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ABU DHABI, United Arab Emirates – Secretary of State John F. Kerry delivered an ardent defense Monday of President Obama as a strong foreign policy leader and “man of his word,” whose guarantee that Iran will never be allowed to obtain a nuclear weapon should be heeded by doubters.

“Every time the president has said, ‘I’m going to do something,’ he has done it,” Kerry said at a news conference with United Arab Emirates Foreign Minister Abdullah bin Zayed al-Nahyan. Obama’s Iran pledge, he said, “is a centerpiece of his foreign policy, and he will not bluff.”

Kerry’s remarks were directed both at Israel, which has launched an international campaign to stop a potential U.S.-led nuclear deal with Iran from being finalized, and U.S. lawmakers who charge that such an agreement would harm both American and Israeli security.

High-level negotiations over the weekend in Geneva were suspended, Kerry said, after Iranian Foreign Minister Mohammad Javad Zarif said he needed further consultations with Tehran. The deal, an interim, confidence-building step in which disputed Iranian nuclear programs would be frozen in exchange for a partial lifting of international sanctions, remains in draft form.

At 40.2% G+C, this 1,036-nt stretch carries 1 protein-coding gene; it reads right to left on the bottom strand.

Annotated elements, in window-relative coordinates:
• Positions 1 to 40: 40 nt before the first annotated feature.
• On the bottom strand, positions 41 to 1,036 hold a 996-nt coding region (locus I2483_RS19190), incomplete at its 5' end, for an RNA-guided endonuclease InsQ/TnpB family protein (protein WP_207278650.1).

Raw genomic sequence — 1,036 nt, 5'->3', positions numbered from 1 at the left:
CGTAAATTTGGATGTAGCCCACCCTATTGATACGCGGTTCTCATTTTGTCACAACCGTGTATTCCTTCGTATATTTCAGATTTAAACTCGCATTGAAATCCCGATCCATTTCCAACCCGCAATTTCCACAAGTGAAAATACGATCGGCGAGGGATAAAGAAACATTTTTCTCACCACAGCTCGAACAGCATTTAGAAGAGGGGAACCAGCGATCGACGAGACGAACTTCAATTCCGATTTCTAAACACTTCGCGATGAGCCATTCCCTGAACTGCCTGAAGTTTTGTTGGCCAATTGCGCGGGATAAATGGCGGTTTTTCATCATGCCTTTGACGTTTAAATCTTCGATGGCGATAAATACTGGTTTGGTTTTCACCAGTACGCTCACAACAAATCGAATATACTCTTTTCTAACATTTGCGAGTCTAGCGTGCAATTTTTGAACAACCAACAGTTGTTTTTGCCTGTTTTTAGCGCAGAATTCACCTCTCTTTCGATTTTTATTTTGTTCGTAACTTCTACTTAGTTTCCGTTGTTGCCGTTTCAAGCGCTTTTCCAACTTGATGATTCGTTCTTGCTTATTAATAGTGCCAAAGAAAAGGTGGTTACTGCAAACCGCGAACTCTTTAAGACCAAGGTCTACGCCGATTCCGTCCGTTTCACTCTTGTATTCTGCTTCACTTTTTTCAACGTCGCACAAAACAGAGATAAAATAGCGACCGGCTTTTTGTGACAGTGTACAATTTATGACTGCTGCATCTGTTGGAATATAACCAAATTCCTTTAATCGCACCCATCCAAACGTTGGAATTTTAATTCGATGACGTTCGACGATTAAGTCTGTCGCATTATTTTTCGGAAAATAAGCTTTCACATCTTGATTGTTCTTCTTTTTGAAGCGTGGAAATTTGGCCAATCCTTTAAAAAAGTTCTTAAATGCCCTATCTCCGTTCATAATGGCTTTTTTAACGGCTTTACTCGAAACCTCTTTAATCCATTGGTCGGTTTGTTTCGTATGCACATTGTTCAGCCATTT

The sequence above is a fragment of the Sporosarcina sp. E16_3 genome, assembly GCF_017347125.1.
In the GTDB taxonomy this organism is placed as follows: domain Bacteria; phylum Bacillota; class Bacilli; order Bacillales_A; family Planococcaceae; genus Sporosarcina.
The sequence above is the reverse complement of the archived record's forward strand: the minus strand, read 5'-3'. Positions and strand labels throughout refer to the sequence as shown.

Zarif on Monday directly contradicted Kerry’s public remarks on how the Geneva talks were suspended, disputing his assertion that Iran had walked away from a deal offered by the United States and five other major powers.

“No amount of spinning can change what happened,” Zarif wrote in one of a series of Twitter postings that blamed internal divisions among the Western powers for the talks’ suspension. “Mr. Secretary, was it Iran that gutted over half of U.S. draft Thursday night?”

Since Kerry briefed him on the Iran proposal during a visit to Israel last week, Prime Minister Benjamin Netanyahu has repeatedly called it “a bad deal.” Netanyahu’s government has urged lawmakers and Jewish groups around the world to lobby against it.

Congress is considering legislation to strengthen, not ease, sanctions against Iran. “A new round of sanctions will be coming,” Sen. Lindsey Graham, R-S.C., predicted Sunday.

Separately, Iran signed an agreement on Monday with the U.N. nuclear watchdog agency in which it pledged to allow greater access to some of its nuclear sites, U.N. officials confirmed. Under the accord, Iran agreed to give International Atomic Energy Agency inspectors some access to the country’s main uranium mine and to a plant that produces heavy water for a partially completed nuclear reactor near the city of Arak. Iranian officials also agreed to provide information about additional nuclear facilities the government has said it plans to build.